CONEY ISLAND — If approved by the city, visitors at the New York Aquarium may soon be welcomed by a new $1.65 million geometric Frank Stella sculpture, known as K-159, Jon Dohlin, the aquarium’s director told Bklyner.
The carbon fiber and stainless steel piece was first commissioned by Manhattan Beach native and real estate magnate Don Zucker, an art connoisseur and longtime friend of Stella, for one of his Manhattan buildings. That was more than a decade ago, and Zucker sold the building before the five-ton 22-feet-high sculpture could be installed, and since 2010 the work has been stored at the Port Authority in New Jersey waiting for the right place to call itself home.
Zucker was visiting the Aquarium about a year ago with his wife Barbara, when he got the idea that the parking lot between Surf Avenue and the Riegelmann Boardwalk may just be the perfect spot. Zuckers are large donors to the Wildlife Conservation Society (WCS), the organization that manages the Aquarium (the couple also donated $7.5 million to the WCS in 2012), and Barbara Zucker is a long-time trustee of WCS.
“Don realized the parking lot needed something, it could be improved,” said Bob Esnard a spokesman for the Zucker Company. “He went back and walked along the strip of green with parking on both sides with Frank Stella, Jon Dohlin and Barbara, and they figured out the appropriate space where it can welcome people not just to the aquarium, but to all of Coney Island.”
“Stella is one of the world’s finest sculptors, his work appears in MOMA, the Kunstmuseum (in Basel), the National Gallery of Art, among many other prominent places, it is an honor for us to get this piece,” Dohlin said in his presentation to Community Board 13 announcing the proposed gift in November.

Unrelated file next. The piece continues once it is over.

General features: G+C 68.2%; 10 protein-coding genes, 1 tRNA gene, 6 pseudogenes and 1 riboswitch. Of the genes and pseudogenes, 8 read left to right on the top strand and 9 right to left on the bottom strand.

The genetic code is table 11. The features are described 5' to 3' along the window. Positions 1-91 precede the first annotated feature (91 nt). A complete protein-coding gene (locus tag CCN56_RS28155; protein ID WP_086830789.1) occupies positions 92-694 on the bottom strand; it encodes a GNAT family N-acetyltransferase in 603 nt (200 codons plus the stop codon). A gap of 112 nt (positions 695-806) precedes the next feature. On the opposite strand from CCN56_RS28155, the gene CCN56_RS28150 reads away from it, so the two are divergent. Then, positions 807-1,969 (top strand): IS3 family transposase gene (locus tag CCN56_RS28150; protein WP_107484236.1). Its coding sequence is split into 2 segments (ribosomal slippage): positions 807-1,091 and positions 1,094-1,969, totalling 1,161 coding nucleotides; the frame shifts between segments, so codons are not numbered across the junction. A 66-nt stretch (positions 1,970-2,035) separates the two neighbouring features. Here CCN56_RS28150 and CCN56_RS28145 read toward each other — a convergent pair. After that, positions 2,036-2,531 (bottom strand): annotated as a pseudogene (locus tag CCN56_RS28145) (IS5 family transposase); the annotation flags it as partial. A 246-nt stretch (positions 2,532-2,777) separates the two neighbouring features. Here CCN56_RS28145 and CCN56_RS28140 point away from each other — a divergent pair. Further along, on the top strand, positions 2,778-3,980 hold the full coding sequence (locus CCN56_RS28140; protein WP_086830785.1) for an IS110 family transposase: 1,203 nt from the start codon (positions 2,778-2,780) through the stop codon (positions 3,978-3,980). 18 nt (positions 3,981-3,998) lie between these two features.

The aquarium plans to protect the piece with 24-hour security and it would be enclosed by the cultural institution’s gates after hours, but visible at all times from the West 8th Street Subway station overpass, Dohlin said. The aquarium plans to cover insurance costs for the piece, and Stella has already given his advice on how to maintain the piece given the likelihood it would give perching opportunities to local pigeons, seagulls, and starlings and attract bird droppings as the result.
“We are not going to use pigeon wire, but the base will have stainless steel mesh,” Dohlin said.
The proposed donation received enthusiastic support from members of Community Board 13’s Parks Committee, and Community Board 13 is expected to recommend approving the sculpture installation project in the next general meeting scheduled on January 29th.
Dohlin said that he is scheduling meetings in the coming weeks with officials in the Parks Department and the Department of Cultural Affairs to approve the aquarium’s plans to receive the donation. After, he will take the proposal to the Public Design Commission hopefully in time for their March 18th meeting – the gift must be approved by the oversight body because the aquarium is on public land.
“We are going to go for one review, known as preliminary and final and if all goes to plan we can start construction needed to accept the statue after that one review,” Dohlin hopes.
Esnard is not entirely sure how the large piece will be transported to Coney Island — it was brought by boat from Stella’s studio in Belgium to New Jersey, so it may travel again – by boat – closer to Coney Island and get its final trek to the aquarium by truck.
“The art will speak for itself,” said Esnard, “it only works in special places where people appreciate it. This will add not just to the aquarium, but the Cyclone and the beach.”